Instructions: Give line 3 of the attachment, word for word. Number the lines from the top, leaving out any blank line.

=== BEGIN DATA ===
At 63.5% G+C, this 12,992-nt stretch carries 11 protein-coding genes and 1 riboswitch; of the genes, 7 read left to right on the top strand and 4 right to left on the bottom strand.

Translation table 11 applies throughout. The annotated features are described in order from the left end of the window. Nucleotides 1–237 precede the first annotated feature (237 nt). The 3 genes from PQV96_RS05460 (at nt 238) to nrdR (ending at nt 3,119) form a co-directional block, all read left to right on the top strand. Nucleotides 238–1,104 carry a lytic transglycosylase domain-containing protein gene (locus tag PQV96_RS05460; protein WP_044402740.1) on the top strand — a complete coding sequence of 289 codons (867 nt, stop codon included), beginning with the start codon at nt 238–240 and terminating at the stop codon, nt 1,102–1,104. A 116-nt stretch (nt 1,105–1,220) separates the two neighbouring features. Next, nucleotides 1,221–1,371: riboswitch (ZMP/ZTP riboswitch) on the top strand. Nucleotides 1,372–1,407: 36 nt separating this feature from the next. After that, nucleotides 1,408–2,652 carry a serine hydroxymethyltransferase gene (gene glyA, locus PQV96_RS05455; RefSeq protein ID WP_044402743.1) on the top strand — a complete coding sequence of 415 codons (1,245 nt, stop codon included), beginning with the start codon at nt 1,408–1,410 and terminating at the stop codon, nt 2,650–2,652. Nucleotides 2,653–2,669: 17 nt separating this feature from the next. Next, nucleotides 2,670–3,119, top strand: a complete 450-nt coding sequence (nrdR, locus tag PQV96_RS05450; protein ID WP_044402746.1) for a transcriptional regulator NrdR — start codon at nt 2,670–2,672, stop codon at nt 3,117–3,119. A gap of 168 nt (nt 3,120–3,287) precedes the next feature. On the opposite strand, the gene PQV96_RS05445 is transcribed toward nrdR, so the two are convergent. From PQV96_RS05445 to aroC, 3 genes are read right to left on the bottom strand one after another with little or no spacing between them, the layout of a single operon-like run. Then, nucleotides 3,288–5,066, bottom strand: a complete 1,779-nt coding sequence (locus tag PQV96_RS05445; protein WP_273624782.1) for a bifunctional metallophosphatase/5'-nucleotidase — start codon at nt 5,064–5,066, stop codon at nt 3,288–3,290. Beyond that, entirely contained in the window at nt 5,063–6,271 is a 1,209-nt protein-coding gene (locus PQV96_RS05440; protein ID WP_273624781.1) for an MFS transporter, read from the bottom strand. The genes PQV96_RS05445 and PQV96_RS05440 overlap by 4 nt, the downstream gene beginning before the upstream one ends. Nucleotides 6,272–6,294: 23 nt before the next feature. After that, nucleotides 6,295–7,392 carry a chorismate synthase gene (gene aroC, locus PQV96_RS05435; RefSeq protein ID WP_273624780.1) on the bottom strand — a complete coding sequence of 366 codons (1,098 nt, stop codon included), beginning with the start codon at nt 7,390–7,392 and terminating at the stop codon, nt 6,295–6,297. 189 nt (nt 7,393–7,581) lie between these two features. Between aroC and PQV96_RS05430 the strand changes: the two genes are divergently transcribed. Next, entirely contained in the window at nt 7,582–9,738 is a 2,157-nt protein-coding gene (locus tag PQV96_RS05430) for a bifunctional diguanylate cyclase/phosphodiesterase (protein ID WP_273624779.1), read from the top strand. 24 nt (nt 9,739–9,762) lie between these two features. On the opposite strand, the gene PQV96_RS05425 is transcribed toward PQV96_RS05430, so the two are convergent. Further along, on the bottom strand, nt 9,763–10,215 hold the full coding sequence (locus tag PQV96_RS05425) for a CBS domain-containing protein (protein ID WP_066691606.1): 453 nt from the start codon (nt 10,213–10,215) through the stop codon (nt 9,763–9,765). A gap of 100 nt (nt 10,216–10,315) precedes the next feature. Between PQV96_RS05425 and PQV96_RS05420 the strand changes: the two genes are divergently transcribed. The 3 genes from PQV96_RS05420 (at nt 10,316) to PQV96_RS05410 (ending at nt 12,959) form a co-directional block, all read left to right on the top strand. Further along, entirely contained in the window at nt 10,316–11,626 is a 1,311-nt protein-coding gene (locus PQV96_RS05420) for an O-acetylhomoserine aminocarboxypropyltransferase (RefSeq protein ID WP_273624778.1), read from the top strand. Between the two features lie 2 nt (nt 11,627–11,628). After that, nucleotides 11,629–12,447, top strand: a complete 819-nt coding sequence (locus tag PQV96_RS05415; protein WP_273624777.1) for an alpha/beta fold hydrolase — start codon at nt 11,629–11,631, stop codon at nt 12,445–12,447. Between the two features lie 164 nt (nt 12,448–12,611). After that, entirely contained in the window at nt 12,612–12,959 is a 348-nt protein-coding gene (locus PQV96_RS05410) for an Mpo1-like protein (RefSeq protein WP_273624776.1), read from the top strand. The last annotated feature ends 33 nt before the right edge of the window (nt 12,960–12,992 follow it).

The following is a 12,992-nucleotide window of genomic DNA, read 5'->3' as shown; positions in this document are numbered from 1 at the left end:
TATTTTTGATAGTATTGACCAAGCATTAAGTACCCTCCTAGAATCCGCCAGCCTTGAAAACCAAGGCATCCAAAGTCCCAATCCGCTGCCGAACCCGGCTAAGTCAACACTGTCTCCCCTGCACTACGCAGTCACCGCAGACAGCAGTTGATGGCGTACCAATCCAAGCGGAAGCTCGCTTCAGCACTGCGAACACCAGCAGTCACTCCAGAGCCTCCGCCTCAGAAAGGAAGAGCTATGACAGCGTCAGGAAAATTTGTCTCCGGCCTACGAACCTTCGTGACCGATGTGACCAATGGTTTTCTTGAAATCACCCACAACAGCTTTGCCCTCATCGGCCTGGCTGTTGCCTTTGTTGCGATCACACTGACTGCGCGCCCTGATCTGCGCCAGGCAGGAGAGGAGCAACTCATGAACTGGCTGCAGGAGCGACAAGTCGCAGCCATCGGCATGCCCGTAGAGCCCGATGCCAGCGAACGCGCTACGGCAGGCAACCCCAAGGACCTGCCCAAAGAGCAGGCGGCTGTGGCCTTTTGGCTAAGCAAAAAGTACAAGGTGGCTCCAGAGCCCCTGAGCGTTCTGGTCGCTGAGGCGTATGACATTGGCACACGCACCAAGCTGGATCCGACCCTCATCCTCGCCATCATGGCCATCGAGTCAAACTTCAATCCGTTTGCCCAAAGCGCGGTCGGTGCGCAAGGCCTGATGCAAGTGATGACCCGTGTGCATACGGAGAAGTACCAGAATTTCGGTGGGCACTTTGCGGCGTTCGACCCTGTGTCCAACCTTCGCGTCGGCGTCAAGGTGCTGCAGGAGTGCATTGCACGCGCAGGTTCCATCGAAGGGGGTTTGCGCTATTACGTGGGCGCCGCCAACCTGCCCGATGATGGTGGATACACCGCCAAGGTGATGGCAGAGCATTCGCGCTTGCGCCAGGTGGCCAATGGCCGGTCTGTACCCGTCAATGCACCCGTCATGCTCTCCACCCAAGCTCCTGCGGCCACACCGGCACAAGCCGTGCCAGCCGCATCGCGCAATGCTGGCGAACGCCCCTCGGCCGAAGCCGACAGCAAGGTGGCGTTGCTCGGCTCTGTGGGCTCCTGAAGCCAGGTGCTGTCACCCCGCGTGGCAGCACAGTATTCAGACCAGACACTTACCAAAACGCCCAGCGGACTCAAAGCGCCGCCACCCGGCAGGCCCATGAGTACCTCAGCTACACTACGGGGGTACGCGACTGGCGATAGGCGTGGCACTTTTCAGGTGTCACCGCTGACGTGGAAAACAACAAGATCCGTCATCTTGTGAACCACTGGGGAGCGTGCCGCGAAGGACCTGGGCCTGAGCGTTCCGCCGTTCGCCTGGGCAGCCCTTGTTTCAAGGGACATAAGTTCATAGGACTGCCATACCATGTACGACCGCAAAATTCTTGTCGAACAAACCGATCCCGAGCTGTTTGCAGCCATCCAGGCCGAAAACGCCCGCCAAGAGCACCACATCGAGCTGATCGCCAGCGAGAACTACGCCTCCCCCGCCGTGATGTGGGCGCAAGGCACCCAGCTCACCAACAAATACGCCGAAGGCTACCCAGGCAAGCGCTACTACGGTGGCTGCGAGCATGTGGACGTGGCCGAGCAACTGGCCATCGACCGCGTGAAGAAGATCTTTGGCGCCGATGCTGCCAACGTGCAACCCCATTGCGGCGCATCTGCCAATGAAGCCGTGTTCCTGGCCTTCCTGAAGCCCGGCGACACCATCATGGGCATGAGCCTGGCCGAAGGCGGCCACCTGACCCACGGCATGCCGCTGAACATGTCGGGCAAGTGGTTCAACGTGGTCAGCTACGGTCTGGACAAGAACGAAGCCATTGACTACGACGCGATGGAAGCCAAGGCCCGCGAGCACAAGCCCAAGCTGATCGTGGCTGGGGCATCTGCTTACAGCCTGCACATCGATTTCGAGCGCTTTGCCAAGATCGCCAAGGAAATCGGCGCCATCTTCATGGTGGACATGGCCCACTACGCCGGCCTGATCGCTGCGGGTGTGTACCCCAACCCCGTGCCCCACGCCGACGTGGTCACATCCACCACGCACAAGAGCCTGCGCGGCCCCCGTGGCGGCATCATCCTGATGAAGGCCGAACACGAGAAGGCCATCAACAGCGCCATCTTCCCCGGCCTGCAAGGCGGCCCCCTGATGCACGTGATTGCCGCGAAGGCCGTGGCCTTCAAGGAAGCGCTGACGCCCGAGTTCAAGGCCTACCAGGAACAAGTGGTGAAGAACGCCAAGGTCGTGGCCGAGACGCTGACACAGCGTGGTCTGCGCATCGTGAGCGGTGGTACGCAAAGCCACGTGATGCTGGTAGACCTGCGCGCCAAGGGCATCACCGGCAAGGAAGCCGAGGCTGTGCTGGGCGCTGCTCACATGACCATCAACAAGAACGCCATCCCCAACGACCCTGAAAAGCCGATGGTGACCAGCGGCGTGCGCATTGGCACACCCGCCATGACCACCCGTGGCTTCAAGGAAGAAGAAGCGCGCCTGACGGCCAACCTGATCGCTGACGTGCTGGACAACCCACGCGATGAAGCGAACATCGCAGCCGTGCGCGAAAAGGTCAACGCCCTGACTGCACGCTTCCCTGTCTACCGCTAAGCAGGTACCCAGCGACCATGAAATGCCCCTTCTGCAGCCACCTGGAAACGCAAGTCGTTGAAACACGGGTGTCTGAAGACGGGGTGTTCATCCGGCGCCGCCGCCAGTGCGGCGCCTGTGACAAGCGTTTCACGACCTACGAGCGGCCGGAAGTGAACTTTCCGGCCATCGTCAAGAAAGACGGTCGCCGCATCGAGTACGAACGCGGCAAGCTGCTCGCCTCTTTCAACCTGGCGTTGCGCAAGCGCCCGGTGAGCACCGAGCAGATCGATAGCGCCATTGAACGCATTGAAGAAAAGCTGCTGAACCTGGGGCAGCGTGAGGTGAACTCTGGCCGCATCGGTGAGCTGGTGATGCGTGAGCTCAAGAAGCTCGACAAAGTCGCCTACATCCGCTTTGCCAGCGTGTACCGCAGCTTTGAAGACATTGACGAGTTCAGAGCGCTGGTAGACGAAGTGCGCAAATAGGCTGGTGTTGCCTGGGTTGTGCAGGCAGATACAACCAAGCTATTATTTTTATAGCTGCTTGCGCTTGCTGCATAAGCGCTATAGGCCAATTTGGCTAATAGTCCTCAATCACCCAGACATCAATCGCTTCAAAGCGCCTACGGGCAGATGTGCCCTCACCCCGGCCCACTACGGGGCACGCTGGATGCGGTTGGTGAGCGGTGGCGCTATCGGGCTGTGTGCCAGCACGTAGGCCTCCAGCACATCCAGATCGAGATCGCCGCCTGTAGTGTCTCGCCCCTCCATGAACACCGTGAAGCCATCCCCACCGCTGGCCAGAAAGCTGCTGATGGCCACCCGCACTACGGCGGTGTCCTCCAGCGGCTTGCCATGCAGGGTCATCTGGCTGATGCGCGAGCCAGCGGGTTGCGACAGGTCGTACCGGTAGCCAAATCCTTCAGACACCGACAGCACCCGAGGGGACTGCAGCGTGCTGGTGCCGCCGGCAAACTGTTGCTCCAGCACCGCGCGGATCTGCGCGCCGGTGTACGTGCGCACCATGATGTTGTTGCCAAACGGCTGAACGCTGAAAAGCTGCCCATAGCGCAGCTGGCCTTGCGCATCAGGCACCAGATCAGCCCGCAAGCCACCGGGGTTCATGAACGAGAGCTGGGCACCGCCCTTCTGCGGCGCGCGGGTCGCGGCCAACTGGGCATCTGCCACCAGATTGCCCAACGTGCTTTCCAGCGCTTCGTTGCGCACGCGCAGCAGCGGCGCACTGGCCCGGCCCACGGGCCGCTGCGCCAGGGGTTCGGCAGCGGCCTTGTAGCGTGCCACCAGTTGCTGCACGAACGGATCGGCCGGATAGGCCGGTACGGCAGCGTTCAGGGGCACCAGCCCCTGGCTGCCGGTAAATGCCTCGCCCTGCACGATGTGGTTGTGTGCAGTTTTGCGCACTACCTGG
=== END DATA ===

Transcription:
The following is a 12,992-nucleotide window of genomic DNA, read 5'->3' as shown; positions in this document are numbered from 1 at the left end: